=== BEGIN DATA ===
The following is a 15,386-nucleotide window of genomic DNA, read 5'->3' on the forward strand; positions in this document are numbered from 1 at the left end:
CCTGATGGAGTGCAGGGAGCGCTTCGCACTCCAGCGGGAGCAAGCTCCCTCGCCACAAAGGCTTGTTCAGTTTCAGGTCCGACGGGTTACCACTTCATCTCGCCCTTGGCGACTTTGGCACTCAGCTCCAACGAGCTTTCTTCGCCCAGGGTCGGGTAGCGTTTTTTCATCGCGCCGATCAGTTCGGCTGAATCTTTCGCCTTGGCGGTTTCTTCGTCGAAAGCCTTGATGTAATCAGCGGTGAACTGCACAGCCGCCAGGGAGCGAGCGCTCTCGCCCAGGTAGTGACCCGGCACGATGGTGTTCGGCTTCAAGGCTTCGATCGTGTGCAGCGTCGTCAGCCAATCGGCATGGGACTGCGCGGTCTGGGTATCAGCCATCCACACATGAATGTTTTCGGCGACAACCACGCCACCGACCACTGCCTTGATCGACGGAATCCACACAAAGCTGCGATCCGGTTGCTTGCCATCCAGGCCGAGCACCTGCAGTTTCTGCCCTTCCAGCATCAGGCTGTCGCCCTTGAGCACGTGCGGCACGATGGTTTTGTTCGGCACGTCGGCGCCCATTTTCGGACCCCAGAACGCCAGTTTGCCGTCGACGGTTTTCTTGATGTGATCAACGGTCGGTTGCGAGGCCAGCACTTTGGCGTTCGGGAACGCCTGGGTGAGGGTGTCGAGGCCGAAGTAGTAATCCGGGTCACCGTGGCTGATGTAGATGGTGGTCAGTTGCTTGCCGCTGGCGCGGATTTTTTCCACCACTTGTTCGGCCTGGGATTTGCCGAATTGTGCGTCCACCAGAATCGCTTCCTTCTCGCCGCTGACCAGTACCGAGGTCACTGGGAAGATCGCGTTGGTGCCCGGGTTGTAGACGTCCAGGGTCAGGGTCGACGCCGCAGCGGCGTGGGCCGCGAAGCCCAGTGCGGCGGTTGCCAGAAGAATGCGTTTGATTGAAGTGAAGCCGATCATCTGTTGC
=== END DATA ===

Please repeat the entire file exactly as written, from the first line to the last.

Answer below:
The following is a 15,386-nucleotide window of genomic DNA, read 5'->3' on the forward strand; positions in this document are numbered from 1 at the left end:
CCTGATGGAGTGCAGGGAGCGCTTCGCACTCCAGCGGGAGCAAGCTCCCTCGCCACAAAGGCTTGTTCAGTTTCAGGTCCGACGGGTTACCACTTCATCTCGCCCTTGGCGACTTTGGCACTCAGCTCCAACGAGCTTTCTTCGCCCAGGGTCGGGTAGCGTTTTTTCATCGCGCCGATCAGTTCGGCTGAATCTTTCGCCTTGGCGGTTTCTTCGTCGAAAGCCTTGATGTAATCAGCGGTGAACTGCACAGCCGCCAGGGAGCGAGCGCTCTCGCCCAGGTAGTGACCCGGCACGATGGTGTTCGGCTTCAAGGCTTCGATCGTGTGCAGCGTCGTCAGCCAATCGGCATGGGACTGCGCGGTCTGGGTATCAGCCATCCACACATGAATGTTTTCGGCGACAACCACGCCACCGACCACTGCCTTGATCGACGGAATCCACACAAAGCTGCGATCCGGTTGCTTGCCATCCAGGCCGAGCACCTGCAGTTTCTGCCCTTCCAGCATCAGGCTGTCGCCCTTGAGCACGTGCGGCACGATGGTTTTGTTCGGCACGTCGGCGCCCATTTTCGGACCCCAGAACGCCAGTTTGCCGTCGACGGTTTTCTTGATGTGATCAACGGTCGGTTGCGAGGCCAGCACTTTGGCGTTCGGGAACGCCTGGGTGAGGGTGTCGAGGCCGAAGTAGTAATCCGGGTCACCGTGGCTGATGTAGATGGTGGTCAGTTGCTTGCCGCTGGCGCGGATTTTTTCCACCACTTGTTCGGCCTGGGATTTGCCGAATTGTGCGTCCACCAGAATCGCTTCCTTCTCGCCGCTGACCAGTACCGAGGTCACTGGGAAGATCGCGTTGGTGCCCGGGTTGTAGACGTCCAGGGTCAGGGTCGACGCCGCAGCGGCGTGGGCCGCGAAGCCCAGTGCGGCGGTTGCCAGAAGAATGCGTTTGATTGAAGTGAAGCCGATCATCTGTTGC